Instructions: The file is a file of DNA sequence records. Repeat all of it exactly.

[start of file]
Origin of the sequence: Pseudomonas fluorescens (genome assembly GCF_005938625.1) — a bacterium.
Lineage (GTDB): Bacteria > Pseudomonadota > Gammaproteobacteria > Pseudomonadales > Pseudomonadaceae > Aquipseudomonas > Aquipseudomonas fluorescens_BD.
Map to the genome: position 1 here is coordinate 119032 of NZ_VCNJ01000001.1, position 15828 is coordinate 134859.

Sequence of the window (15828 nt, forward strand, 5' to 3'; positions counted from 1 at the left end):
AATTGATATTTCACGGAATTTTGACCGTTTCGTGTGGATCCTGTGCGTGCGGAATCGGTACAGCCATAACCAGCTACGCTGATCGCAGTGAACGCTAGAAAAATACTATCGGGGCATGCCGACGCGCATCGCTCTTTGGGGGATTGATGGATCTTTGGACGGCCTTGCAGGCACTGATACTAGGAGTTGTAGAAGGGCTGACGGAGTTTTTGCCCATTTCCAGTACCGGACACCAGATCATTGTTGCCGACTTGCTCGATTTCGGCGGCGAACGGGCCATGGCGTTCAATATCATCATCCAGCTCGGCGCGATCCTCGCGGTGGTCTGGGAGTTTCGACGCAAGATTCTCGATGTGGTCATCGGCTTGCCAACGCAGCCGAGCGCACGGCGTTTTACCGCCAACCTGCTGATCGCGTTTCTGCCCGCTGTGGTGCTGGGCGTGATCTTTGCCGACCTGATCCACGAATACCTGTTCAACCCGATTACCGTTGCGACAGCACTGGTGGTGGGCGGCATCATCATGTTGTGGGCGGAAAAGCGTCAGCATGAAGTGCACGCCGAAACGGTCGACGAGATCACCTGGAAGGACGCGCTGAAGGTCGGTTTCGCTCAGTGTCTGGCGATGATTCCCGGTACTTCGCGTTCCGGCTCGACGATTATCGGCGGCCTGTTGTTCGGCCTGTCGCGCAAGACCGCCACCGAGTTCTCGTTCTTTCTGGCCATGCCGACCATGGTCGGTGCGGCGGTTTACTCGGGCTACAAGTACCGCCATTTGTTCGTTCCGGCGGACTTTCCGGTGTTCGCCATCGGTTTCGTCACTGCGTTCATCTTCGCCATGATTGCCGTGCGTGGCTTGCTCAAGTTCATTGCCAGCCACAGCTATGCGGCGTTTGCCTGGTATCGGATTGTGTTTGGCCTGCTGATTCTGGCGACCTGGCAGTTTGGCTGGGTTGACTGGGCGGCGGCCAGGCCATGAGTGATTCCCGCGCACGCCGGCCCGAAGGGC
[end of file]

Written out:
Origin of the sequence: Pseudomonas fluorescens (genome assembly GCF_005938625.1) — a bacterium.
Lineage (GTDB): Bacteria > Pseudomonadota > Gammaproteobacteria > Pseudomonadales > Pseudomonadaceae > Aquipseudomonas > Aquipseudomonas fluorescens_BD.
Map to the genome: position 1 here is coordinate 119032 of NZ_VCNJ01000001.1, position 15828 is coordinate 134859.

Sequence of the window (15828 nt, forward strand, 5' to 3'; positions counted from 1 at the left end):
AATTGATATTTCACGGAATTTTGACCGTTTCGTGTGGATCCTGTGCGTGCGGAATCGGTACAGCCATAACCAGCTACGCTGATCGCAGTGAACGCTAGAAAAATACTATCGGGGCATGCCGACGCGCATCGCTCTTTGGGGGATTGATGGATCTTTGGACGGCCTTGCAGGCACTGATACTAGGAGTTGTAGAAGGGCTGACGGAGTTTTTGCCCATTTCCAGTACCGGACACCAGATCATTGTTGCCGACTTGCTCGATTTCGGCGGCGAACGGGCCATGGCGTTCAATATCATCATCCAGCTCGGCGCGATCCTCGCGGTGGTCTGGGAGTTTCGACGCAAGATTCTCGATGTGGTCATCGGCTTGCCAACGCAGCCGAGCGCACGGCGTTTTACCGCCAACCTGCTGATCGCGTTTCTGCCCGCTGTGGTGCTGGGCGTGATCTTTGCCGACCTGATCCACGAATACCTGTTCAACCCGATTACCGTTGCGACAGCACTGGTGGTGGGCGGCATCATCATGTTGTGGGCGGAAAAGCGTCAGCATGAAGTGCACGCCGAAACGGTCGACGAGATCACCTGGAAGGACGCGCTGAAGGTCGGTTTCGCTCAGTGTCTGGCGATGATTCCCGGTACTTCGCGTTCCGGCTCGACGATTATCGGCGGCCTGTTGTTCGGCCTGTCGCGCAAGACCGCCACCGAGTTCTCGTTCTTTCTGGCCATGCCGACCATGGTCGGTGCGGCGGTTTACTCGGGCTACAAGTACCGCCATTTGTTCGTTCCGGCGGACTTTCCGGTGTTCGCCATCGGTTTCGTCACTGCGTTCATCTTCGCCATGATTGCCGTGCGTGGCTTGCTCAAGTTCATTGCCAGCCACAGCTATGCGGCGTTTGCCTGGTATCGGATTGTGTTTGGCCTGCTGATTCTGGCGACCTGGCAGTTTGGCTGGGTTGACTGGGCGGCGGCCAGGCCATGAGTGATTCCCGCGCACGCCGGCCCGAAGGGC